We’ll get a sense of whether or not dhimmitude has entered the hallowed halls of the Supreme Court on January 9, when the high court “will discuss whether to hear arguments in a case in which a Muslim sued Mississippi over the Confederate battle emblem in the state flag.” This from AP, with thanks to Nicolei.
“Lower federal courts had rejected John Ellis Briggs’ argument that the Mississippi flag contains a Christian symbol – the St. Andrew’s Cross – and that the symbol represents state endorsement of a particular religion. Briggs’ lawsuit seeks punitive damages of up to $77.77 million. It also seeks to have the symbol ‘removed from display in public places.'”
This is pure judicial terrorism. It’s abundantly clear that neither Mississippi nor any other state endorses Christianity; to target an arcane symbol that nobody understands as a symbol of Christianity (it’s much more likely to inspire thoughts of the Confederacy) and to demand punitive damages on this basis is — at best — craven opportunism. It also stinks more than a little of dhimmitude, recalling the classic prohibition in Islamic law against Christians displaying crosses.
“Since 1894, Mississippi’s flag has contained the Confederate battle emblem, a blue X with 13 whites stars over a field of red. Experts differ on whether the X in the Confederate battle emblem is the St. Andrew’s Cross. David Sansing, professor emeritus of history at the University of Mississippi, said Monday what people have claimed for years is the St. Andrew’s Cross is not. ‘What is in the Confederate battle flag is a blue saltier. The St. Andrew’s Cross is a white diagonal cross on a blue field,’ Sansing said. ‘The man who designed the (Confederate battle) flag makes no reference to the St. Andrew’s Cross.’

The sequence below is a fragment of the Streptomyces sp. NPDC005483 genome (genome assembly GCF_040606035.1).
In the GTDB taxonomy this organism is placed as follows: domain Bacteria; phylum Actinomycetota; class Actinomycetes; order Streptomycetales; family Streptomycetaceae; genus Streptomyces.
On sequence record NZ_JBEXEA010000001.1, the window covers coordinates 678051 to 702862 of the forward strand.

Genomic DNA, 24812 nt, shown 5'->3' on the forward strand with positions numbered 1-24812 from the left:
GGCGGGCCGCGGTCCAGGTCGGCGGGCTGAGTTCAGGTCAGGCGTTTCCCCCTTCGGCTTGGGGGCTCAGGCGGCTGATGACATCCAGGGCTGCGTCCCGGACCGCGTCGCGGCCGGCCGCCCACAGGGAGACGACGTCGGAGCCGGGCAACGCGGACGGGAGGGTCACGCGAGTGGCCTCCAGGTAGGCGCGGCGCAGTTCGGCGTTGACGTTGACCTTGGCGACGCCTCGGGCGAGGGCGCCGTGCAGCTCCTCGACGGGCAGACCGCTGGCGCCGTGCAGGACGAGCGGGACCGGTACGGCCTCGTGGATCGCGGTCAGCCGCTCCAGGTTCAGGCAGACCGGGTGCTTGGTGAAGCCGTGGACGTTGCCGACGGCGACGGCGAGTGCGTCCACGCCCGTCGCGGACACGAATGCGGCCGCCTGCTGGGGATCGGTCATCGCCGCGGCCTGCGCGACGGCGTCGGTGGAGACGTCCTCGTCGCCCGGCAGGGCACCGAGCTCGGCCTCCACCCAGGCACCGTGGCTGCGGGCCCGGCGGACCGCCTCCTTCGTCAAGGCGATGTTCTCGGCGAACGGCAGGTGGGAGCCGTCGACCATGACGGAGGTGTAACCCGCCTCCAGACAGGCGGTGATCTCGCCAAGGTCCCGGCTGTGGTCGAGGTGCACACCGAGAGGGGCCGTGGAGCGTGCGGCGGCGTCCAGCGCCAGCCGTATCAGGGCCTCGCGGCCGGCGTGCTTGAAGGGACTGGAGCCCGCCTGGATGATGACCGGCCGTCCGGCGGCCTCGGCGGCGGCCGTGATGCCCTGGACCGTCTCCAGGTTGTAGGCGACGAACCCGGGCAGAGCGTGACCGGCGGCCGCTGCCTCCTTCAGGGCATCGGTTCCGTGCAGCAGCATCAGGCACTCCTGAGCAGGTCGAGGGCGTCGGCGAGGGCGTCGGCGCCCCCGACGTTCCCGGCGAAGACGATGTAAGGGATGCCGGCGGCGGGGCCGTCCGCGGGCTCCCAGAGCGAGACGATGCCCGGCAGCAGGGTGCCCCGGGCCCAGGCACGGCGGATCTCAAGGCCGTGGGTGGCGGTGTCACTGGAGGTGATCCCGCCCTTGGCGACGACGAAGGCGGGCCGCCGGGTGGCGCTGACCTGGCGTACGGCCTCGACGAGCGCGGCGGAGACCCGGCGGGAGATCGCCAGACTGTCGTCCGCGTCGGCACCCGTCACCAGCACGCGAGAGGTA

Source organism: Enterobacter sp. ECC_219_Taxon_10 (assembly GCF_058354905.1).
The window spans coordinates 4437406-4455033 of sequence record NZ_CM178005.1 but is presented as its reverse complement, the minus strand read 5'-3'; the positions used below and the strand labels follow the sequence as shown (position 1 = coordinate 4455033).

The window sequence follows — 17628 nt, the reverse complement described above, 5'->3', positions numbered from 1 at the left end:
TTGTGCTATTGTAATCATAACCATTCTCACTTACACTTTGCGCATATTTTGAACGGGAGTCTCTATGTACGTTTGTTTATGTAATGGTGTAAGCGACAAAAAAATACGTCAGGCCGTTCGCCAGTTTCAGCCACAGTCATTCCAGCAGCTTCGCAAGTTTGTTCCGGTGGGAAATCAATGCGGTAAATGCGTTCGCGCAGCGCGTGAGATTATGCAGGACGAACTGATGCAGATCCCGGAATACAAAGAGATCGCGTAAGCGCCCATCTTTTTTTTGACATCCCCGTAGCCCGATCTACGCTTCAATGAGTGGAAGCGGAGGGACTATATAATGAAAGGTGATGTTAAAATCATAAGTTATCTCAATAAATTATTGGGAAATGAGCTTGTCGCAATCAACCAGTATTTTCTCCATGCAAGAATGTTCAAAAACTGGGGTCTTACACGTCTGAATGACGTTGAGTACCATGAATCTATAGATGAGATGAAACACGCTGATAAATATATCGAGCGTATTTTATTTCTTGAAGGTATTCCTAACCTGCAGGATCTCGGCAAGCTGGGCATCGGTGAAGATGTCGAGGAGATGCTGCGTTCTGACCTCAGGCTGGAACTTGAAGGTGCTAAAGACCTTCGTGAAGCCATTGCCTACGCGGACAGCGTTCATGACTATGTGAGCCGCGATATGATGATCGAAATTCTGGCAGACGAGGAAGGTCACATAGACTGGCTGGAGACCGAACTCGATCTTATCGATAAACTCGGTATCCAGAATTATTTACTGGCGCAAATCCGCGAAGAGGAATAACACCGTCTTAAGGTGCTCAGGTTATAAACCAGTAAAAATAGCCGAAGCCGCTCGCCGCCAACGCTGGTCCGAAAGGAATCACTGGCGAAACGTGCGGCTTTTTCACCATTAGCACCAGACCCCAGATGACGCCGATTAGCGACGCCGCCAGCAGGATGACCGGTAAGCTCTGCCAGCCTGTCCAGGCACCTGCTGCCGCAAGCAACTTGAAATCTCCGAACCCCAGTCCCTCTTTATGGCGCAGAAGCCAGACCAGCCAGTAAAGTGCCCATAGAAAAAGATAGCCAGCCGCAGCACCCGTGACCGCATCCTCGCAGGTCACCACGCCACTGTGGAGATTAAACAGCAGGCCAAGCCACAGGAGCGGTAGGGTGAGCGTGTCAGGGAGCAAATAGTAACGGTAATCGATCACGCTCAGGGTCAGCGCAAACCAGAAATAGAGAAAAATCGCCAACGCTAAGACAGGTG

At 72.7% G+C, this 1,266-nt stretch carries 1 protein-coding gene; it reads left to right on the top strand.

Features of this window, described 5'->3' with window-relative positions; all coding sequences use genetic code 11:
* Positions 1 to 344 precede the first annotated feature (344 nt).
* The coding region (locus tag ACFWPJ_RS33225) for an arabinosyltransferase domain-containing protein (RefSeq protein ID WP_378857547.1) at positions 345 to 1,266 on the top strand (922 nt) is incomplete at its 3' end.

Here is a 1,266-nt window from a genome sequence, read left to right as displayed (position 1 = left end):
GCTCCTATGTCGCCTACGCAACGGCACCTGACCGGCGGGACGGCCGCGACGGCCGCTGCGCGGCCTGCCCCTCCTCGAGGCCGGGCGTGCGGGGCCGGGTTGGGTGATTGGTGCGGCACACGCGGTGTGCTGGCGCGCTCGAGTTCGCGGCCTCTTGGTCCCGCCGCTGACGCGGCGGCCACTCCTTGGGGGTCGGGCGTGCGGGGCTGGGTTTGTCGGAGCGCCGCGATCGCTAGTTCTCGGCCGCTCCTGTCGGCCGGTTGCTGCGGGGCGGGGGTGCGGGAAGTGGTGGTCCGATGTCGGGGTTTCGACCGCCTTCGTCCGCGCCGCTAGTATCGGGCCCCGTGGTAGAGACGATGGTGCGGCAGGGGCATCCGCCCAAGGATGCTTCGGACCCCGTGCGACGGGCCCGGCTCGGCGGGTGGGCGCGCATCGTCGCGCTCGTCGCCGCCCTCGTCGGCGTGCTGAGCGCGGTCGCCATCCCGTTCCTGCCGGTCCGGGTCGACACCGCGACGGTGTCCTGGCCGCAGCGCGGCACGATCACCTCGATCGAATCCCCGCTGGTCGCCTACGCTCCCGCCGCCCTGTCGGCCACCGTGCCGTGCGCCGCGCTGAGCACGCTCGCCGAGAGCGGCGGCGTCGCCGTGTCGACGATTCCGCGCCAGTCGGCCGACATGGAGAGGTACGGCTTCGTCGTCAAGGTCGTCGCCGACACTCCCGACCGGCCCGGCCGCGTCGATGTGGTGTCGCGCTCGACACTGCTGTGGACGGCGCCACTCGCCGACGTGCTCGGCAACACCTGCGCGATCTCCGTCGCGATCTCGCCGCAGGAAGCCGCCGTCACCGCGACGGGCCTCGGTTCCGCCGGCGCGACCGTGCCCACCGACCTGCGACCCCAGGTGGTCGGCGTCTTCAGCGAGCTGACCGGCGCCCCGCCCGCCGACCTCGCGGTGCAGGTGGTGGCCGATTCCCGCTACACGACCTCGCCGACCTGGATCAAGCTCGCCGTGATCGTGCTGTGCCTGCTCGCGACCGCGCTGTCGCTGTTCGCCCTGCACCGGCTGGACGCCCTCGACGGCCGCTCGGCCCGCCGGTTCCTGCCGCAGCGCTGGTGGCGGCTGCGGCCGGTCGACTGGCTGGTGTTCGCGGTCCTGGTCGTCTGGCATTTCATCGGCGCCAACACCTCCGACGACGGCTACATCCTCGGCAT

“Sansing said the designer of the flag described it to Gen. P.G.T. Beauregard as a blue saltier on a red field with one star for each of the 13 Southern states. Sansing said the St. Andrew’s Cross dates back to the Middle Ages and represents the X-shaped cross on which the apostle Andrew was crucified. Andrew was the patron saint of Scotland. The St. Andrew’s Cross is Scotland’s national flag. ‘So, he’s (Briggs) wrong to begin with. It’s not a Christian symbol,’ Sansing said.
“Briggs filed suit in federal court in Gulfport in 2001. A federal judge dismissed the lawsuit in 2002. Briggs appealed to the 5th U.S. Circuit Court of Appeals, which ruled against him in June. The 5th Circuit said it could not accept that ‘every X, or every X the straight-line connection of whose four points would form a square, is predominantly a religious symbol.’
“Appeals Judge Will Garwood, writing for himself and Judges E. Grady Jolly and Jerry E. Smith, said it was clear that a community’s display of the flag was not an endorsement of religion. Garwood said the debate over the flying of the Confederate battle flag, or its being a part of a state flag, has centered on its symbolism of the Confederacy and to what extent the symbol extolled or excused slavery. ‘None of this concerns any religious symbolism related to any presence of the St. Andrews Cross in the flag,’ Garwood wrote.
“Garwood said that in 1894 – and in 2001, when voters declined to change the flag – the Mississippi flag included the canton corner of identical design that was created by Confederate generals in 1861. He said the design was used by Confederate forces throughout the Civil War and became well known, at least throughout the South. Garwood said those decisions had no religious intent.”